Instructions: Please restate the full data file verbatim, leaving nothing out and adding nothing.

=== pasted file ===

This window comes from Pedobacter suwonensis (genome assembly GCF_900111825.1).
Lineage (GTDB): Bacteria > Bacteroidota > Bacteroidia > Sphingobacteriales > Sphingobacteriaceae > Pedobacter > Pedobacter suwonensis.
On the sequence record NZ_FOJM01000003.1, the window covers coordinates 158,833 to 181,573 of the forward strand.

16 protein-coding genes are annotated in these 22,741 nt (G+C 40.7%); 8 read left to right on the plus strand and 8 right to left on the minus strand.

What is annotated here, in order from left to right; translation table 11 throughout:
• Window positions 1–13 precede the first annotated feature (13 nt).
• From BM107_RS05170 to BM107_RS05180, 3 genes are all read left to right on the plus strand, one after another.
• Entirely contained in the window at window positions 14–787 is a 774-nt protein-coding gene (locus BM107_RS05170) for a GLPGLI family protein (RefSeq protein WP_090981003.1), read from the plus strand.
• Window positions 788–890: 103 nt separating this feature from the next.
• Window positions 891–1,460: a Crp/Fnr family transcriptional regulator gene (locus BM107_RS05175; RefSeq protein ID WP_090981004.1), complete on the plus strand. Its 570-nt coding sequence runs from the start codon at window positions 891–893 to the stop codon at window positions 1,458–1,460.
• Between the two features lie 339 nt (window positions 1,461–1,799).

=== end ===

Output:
This window comes from Pedobacter suwonensis (genome assembly GCF_900111825.1).
Lineage (GTDB): Bacteria > Bacteroidota > Bacteroidia > Sphingobacteriales > Sphingobacteriaceae > Pedobacter > Pedobacter suwonensis.
On the sequence record NZ_FOJM01000003.1, the window covers coordinates 158,833 to 181,573 of the forward strand.

16 protein-coding genes are annotated in these 22,741 nt (G+C 40.7%); 8 read left to right on the plus strand and 8 right to left on the minus strand.

What is annotated here, in order from left to right; translation table 11 throughout:
• Window positions 1–13 precede the first annotated feature (13 nt).
• From BM107_RS05170 to BM107_RS05180, 3 genes are all read left to right on the plus strand, one after another.
• Entirely contained in the window at window positions 14–787 is a 774-nt protein-coding gene (locus BM107_RS05170) for a GLPGLI family protein (RefSeq protein WP_090981003.1), read from the plus strand.
• Window positions 788–890: 103 nt separating this feature from the next.
• Window positions 891–1,460: a Crp/Fnr family transcriptional regulator gene (locus BM107_RS05175; RefSeq protein ID WP_090981004.1), complete on the plus strand. Its 570-nt coding sequence runs from the start codon at window positions 891–893 to the stop codon at window positions 1,458–1,460.
• Between the two features lie 339 nt (window positions 1,461–1,799).